Head of the hospital bed raised? Check. Patient's teeth brushed? Check.
Those simple but often overlooked steps can help protect some of the most critically ill patients - those on ventilators - from developing deadly pneumonia. And if they knew about them, family members could ensure the steps weren't forgotten.
Hospitals are rife with infections and opportunities for medical mistakes. Now, a nearly $9 million project at Johns Hopkins University aims to combine engineering with the power of patients and their families to prevent some of the most common threats.
The idea: Design patient safety to be more like a car's dashboard, which automatically signals drivers when the oil needs changing or if a passenger forgot to buckle up, or like the countdown systems that make sure no step is missed when a satellite is launched.
Today, safe, quality care largely depends on individual health workers remembering hundreds of steps without good ways to tell if they forget one, said Hopkins' patient safety expert Dr. Peter Pronovost. Getting it right takes what he calls "almost heroic efforts."
And too often, the people best able to spot early warning signs - patients and their families - are treated as passive bystanders rather than encouraged to participate in their care, he said.
"Who knows better than the family?" asked Dr. George Bo-Linn of the Gordon and Betty Moore Foundation's new Patient Care Program.
The foundation, created by Intel co-founder Gordon Moore, is funding the Hopkins work as the first step in a planned 10-year, $500 million effort to improve patient safety and family engagement in hospitals around the country. Separately, the Institute of Medicine has signed on to help, partnering with the National Academy of Engineering, to bring together top experts on how to design safety systems.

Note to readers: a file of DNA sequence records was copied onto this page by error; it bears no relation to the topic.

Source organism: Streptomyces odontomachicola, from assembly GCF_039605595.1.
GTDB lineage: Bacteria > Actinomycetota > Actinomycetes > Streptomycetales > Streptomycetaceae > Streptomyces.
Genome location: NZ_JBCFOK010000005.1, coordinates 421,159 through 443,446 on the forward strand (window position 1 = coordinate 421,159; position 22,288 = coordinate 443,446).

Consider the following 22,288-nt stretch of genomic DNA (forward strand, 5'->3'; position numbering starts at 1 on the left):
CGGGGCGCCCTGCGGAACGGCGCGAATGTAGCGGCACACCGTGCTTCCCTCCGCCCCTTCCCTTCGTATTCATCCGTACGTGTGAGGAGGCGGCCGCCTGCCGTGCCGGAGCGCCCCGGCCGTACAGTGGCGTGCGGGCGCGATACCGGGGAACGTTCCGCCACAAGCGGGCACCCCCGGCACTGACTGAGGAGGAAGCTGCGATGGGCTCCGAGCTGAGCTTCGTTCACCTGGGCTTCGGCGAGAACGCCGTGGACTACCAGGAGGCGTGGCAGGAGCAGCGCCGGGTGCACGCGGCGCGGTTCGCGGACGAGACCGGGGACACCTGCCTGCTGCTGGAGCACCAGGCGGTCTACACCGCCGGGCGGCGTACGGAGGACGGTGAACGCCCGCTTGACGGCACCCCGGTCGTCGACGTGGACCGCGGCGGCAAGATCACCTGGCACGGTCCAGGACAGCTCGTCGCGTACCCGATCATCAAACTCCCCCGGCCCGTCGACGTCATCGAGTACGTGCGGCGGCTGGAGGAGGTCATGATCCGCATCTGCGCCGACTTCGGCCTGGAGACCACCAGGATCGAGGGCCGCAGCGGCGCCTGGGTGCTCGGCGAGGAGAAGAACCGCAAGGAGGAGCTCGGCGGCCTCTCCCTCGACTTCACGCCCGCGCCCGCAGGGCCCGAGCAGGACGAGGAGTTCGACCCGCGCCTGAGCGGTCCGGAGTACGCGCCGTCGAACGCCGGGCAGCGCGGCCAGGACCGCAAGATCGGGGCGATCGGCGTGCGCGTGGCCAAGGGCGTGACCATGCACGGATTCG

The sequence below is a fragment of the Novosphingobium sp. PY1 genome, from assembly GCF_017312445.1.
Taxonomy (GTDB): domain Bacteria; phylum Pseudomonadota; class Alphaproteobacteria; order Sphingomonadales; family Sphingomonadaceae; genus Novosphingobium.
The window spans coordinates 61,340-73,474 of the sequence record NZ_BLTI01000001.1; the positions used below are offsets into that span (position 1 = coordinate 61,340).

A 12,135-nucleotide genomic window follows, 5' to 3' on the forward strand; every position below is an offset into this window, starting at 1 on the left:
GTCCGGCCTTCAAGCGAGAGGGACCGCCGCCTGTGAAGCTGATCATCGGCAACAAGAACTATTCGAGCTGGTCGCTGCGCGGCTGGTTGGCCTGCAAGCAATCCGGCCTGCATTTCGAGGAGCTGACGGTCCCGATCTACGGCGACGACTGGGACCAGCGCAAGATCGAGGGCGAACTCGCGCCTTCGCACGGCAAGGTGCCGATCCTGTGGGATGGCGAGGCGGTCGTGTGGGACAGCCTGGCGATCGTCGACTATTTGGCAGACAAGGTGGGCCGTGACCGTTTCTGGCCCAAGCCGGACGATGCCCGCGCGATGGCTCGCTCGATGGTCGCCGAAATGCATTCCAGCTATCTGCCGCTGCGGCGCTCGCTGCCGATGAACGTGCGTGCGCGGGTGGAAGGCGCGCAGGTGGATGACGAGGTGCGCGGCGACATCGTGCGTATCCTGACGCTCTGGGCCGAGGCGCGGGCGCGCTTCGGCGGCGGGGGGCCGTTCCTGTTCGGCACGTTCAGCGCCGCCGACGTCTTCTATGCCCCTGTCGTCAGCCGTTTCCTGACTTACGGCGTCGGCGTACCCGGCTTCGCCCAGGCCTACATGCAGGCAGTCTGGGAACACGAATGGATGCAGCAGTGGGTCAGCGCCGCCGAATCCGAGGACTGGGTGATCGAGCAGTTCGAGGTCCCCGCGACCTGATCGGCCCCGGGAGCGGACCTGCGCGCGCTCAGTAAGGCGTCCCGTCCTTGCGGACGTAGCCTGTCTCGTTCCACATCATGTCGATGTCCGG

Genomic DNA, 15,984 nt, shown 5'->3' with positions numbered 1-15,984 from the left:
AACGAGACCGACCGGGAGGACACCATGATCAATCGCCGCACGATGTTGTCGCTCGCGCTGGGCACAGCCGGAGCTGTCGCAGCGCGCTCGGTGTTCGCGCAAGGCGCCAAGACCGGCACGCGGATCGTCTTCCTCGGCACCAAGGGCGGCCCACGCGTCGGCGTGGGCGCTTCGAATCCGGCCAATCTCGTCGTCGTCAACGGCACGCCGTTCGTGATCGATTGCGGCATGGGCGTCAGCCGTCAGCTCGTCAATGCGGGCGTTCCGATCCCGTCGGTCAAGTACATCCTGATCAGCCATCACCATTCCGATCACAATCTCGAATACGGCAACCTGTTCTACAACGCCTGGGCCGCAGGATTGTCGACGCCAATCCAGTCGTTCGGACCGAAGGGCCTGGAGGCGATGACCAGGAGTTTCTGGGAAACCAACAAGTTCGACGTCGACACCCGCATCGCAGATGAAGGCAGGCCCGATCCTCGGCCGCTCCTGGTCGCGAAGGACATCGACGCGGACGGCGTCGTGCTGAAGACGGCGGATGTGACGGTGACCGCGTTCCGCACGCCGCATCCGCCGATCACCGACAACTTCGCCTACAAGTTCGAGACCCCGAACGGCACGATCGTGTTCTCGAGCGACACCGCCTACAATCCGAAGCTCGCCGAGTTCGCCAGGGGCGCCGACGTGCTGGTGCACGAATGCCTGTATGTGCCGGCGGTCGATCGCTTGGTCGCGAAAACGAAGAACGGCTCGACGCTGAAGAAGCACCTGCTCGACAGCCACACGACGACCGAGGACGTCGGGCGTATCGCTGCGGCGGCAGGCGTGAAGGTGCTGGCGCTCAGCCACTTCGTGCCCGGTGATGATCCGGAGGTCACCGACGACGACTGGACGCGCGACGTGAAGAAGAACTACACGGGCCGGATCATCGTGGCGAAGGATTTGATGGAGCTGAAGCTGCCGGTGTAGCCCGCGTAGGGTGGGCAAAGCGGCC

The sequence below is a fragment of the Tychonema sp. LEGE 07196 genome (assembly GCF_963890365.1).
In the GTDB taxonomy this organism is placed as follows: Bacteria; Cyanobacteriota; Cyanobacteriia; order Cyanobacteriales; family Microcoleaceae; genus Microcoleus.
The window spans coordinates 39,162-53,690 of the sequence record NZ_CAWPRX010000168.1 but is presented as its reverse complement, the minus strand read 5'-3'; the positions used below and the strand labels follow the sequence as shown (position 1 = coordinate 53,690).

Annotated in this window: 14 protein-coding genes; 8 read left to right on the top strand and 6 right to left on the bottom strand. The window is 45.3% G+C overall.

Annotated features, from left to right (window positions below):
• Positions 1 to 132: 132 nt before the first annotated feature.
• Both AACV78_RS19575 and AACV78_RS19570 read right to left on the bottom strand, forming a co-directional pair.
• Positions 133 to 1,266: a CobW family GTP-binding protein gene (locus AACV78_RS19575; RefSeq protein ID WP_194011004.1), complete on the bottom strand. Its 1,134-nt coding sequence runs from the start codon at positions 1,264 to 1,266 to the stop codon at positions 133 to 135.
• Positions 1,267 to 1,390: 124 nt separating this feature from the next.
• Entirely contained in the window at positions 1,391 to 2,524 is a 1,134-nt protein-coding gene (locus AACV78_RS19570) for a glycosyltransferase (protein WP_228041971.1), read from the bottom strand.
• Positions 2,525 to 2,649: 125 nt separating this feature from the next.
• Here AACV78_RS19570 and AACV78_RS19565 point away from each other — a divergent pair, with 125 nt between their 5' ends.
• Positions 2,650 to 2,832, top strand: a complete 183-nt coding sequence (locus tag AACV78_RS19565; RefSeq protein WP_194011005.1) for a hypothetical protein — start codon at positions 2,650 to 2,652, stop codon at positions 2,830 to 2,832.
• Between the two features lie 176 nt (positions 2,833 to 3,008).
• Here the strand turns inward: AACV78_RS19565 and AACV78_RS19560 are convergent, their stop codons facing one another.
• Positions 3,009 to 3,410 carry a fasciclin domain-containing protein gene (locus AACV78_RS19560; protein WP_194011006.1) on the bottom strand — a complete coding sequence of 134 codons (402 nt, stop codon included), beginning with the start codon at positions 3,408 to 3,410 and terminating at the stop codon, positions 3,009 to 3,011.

Sometimes the failure to merely discuss treatment with patients or their families causes the harm. Consider Nicole D. James of Elkridge, Md., who undergoes frequent overnight hospital stays to treat the intense pain of sickle cell anemia. One such visit turned into a miserable two-week stay when the ER doctor added a powerful antibiotic to James' usual pain treatment without telling her first - a drug that worsened her sickle cell crisis. It turned out the doctor had spotted a shadow on James' lung X-ray that he thought was pneumonia but that she could have told him, and her regular physician confirmed, really was old scar tissue.
Numerous programs are under way to improve patient safety. Among them is the government's Partnership for Patients, funded by $1 billion from the new health care law, that is helping hospitals adopt proven safety strategies.
Hopkins' Pronovost led the creation of one of the most well-known: a simple checklist that ensures hospital workers follow steps that lower the risk of deadly bloodstream infections from common IV catheters. That checklist now is being used in ICUs nationwide, and the government reported last year that those infections have plummeted by 60 percent as a result.
Pronovost's new project will target multiple ICU threats simultaneously. It will require linking medical devices that today don't talk to each other, he said.
Simpler protections to help fend off pneumonia in people on ventilators include keeping the head of the bed elevated at least 30 degrees and good oral hygiene.